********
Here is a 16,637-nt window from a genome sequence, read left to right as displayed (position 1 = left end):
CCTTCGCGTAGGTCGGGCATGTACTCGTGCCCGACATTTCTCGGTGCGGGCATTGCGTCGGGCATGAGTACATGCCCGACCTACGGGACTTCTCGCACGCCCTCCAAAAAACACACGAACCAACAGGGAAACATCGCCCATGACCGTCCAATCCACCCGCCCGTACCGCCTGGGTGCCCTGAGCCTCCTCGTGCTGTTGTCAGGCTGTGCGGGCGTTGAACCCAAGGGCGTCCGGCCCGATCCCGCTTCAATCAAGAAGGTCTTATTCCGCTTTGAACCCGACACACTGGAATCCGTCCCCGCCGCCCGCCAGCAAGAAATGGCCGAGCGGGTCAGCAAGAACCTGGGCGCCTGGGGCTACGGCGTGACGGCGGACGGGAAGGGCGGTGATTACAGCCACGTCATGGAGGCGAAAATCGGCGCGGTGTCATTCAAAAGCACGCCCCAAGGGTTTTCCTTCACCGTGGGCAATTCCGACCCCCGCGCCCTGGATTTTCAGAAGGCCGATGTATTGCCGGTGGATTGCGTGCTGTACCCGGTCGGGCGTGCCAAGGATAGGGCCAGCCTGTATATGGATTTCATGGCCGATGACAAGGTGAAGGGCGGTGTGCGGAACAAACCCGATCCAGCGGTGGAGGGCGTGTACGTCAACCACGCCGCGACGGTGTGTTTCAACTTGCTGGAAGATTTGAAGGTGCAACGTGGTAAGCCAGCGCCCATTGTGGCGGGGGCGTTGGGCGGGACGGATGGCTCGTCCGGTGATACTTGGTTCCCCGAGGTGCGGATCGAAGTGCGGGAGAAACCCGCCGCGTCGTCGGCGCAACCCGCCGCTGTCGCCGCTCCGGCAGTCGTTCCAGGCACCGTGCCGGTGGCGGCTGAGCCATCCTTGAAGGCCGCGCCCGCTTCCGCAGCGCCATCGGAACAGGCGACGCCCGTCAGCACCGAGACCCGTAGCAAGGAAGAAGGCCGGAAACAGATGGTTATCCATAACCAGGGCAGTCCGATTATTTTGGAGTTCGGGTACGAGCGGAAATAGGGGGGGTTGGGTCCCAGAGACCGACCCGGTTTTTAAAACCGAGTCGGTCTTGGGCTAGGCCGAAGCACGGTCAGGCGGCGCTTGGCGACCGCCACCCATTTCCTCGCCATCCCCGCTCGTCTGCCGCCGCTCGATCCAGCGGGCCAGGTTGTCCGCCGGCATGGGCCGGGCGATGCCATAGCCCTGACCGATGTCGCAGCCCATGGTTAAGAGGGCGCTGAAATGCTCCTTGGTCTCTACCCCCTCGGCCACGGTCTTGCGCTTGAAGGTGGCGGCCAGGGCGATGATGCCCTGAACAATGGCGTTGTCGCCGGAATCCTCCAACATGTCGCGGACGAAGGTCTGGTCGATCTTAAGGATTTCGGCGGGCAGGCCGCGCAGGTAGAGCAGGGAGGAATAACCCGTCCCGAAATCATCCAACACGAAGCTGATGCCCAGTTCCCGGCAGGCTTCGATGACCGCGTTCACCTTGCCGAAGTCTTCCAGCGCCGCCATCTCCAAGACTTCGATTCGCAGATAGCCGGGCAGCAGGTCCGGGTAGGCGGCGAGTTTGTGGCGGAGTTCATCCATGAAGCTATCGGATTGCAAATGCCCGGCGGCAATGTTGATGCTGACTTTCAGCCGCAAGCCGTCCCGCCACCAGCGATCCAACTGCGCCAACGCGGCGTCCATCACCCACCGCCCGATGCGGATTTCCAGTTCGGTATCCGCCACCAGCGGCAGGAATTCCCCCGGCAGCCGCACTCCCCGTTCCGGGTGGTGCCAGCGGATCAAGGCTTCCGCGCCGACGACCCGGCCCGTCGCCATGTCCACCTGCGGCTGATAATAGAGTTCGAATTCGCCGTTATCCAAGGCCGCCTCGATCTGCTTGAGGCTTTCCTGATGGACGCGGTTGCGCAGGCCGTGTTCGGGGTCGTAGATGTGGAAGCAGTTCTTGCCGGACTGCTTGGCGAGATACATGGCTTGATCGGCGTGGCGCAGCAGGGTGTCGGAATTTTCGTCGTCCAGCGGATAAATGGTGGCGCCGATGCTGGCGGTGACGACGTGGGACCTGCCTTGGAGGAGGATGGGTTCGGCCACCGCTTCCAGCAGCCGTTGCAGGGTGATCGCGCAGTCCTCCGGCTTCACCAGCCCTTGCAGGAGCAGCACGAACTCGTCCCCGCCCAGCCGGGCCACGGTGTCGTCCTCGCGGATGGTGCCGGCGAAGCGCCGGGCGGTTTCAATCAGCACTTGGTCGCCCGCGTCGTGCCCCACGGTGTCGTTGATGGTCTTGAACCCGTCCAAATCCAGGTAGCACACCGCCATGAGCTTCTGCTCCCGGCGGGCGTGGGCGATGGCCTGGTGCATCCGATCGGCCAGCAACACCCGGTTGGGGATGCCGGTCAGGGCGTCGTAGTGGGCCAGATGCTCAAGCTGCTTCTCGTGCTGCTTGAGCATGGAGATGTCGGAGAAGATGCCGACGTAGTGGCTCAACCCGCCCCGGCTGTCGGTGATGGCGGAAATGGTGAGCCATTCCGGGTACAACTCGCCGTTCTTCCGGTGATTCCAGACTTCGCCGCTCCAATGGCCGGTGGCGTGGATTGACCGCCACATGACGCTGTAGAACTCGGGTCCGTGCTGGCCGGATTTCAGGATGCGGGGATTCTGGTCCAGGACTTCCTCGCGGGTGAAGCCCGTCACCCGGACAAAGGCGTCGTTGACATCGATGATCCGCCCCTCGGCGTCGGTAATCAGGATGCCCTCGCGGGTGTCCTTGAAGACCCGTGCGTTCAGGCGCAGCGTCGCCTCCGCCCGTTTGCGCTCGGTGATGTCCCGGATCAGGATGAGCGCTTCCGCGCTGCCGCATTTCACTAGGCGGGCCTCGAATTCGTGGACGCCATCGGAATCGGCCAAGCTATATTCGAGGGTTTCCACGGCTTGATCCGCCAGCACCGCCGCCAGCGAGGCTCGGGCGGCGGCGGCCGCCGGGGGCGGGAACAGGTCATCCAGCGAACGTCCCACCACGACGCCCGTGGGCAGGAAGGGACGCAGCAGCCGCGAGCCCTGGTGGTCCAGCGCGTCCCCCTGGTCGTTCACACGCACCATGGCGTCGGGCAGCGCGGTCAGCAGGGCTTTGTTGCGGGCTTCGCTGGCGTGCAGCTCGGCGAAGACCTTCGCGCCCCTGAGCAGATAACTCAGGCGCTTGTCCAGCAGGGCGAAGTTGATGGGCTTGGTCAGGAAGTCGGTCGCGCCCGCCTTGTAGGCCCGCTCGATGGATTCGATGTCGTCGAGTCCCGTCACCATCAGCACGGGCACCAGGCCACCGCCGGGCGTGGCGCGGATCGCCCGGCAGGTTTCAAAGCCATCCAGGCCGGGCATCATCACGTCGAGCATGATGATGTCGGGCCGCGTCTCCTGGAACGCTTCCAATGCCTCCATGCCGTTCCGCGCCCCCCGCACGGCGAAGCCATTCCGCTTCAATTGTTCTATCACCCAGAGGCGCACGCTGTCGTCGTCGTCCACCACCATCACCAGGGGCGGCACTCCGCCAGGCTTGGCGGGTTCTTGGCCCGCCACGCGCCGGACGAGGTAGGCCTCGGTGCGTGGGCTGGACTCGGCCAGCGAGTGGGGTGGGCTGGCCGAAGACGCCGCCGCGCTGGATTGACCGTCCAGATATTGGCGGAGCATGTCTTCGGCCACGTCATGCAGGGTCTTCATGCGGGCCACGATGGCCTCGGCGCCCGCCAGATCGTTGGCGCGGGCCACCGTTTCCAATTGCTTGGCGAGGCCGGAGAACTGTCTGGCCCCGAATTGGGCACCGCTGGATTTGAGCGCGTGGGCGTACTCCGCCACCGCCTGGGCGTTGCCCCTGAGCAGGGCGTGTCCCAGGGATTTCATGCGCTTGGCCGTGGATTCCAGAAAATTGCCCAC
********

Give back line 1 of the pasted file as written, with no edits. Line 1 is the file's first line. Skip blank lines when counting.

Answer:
Here is a 16,637-nt window from a genome sequence, read left to right as displayed (position 1 = left end):